To start with, the entire animal world was man’s enemy; human beings had to learn to protect themselves from the beasts. First, man ate the animals but later learned to domesticate and make them serve him.
The domestication of animals came about accidentally. The savage would hunt herds much as the American Indians hunted the bison. By surrounding the herd they could keep control of the animals, thus being able to kill them as they were required for food. Later, corrals were constructed, and entire herds would be captured.
It was easy to tame some animals, but like the elephant, many of them would not reproduce in captivity. Still further on it was discovered that certain species of animals would submit to man’s presence, and that they would reproduce in captivity. The domestication of animals was thus promoted by selective breeding, an art which has made great progress since the days of Dalamatia.
The dog was the first animal to be domesticated, and the difficult experience of taming it began when a certain dog, after following a hunter around all day, actually went home with him. For ages dogs were used for food, hunting, transportation, and companionship. At first dogs only howled, but later on they learned to bark. The dog’s keen sense of smell led to the notion it could see spirits, and thus arose the dog-fetish cults. The employment of watchdogs made it first possible for the whole clan to sleep at night. It then became the custom to employ watchdogs to protect the home against spirits as well as material enemies. When the dog barked, man or beast approached, but when the dog howled, spirits were near. Even now many still believe that a dog’s howling at night betokens death.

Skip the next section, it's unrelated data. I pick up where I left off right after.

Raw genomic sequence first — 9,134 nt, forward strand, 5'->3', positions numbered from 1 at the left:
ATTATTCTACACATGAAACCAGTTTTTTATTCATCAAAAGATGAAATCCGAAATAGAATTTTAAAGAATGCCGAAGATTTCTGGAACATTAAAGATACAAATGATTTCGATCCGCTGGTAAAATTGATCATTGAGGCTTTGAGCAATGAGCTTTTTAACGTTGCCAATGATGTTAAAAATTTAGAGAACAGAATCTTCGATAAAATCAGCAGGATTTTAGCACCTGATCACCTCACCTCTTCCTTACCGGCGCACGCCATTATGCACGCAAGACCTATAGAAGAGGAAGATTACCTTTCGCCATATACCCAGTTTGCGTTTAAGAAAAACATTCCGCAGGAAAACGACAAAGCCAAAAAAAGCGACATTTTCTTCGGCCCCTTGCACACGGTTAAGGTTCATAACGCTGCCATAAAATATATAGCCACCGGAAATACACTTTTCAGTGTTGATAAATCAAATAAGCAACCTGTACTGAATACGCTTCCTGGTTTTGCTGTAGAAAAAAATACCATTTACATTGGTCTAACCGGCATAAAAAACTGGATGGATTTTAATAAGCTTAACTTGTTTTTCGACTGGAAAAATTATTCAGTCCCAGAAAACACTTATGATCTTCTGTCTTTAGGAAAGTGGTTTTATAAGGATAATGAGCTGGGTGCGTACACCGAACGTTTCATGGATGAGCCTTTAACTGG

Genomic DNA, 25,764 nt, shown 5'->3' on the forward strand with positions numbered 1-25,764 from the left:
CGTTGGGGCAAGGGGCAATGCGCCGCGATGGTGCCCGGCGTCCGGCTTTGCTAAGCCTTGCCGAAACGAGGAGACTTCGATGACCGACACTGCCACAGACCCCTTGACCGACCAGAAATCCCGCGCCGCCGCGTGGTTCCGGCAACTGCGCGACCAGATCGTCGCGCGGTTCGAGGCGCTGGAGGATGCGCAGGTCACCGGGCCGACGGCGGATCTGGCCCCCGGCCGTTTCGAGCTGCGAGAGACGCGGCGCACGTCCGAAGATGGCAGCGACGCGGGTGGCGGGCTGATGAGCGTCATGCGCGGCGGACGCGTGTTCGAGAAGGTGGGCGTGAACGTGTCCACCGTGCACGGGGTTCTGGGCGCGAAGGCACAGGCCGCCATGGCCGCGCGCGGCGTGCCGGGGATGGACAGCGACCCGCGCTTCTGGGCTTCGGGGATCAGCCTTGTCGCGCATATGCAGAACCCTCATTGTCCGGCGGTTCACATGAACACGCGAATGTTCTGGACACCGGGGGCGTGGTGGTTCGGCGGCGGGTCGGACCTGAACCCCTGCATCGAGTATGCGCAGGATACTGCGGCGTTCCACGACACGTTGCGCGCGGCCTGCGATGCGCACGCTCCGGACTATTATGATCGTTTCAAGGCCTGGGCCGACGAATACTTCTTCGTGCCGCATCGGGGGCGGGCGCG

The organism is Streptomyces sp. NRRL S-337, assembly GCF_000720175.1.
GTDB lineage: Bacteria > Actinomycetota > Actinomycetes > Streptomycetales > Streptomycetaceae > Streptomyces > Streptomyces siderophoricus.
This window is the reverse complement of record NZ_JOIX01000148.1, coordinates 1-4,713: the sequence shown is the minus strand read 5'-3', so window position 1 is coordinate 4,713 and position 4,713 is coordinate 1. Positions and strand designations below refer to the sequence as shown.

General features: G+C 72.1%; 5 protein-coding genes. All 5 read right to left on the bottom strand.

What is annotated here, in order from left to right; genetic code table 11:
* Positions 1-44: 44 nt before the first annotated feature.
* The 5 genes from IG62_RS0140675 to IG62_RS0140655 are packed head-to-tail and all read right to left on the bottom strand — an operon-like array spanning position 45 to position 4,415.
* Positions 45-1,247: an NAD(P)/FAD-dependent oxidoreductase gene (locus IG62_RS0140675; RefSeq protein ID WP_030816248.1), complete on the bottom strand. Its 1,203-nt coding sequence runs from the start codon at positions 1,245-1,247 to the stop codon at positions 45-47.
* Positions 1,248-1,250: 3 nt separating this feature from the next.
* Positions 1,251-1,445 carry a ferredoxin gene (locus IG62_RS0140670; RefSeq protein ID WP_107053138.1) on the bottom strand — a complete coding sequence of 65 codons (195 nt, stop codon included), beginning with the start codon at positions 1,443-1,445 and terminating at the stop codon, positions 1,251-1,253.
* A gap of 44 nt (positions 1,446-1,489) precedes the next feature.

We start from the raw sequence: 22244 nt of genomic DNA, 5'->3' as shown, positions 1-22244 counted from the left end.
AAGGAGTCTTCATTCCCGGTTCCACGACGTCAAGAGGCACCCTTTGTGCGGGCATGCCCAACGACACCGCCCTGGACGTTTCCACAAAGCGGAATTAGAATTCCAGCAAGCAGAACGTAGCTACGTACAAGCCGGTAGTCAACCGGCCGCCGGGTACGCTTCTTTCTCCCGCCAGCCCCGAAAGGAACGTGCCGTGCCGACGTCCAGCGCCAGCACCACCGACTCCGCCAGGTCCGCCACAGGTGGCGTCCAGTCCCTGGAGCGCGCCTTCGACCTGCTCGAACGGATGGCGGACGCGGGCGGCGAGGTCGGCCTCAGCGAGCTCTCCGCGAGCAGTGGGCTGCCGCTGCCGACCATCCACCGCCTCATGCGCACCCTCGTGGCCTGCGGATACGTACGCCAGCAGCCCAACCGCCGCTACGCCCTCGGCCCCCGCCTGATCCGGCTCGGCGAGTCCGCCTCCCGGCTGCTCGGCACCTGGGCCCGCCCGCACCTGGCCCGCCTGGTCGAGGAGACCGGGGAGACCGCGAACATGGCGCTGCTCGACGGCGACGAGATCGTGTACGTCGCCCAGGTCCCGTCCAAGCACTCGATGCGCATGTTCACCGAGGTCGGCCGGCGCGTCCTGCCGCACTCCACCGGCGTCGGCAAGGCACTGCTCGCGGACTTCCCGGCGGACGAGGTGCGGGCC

When man was a hunter, he was fairly kind to woman, but after the domestication of animals, coupled with the Caligastia confusion, many tribes shamefully treated their women. They treated them altogether too much as they treated their animals. Man’s brutal treatment of woman constitutes one of the darkest chapters of human history.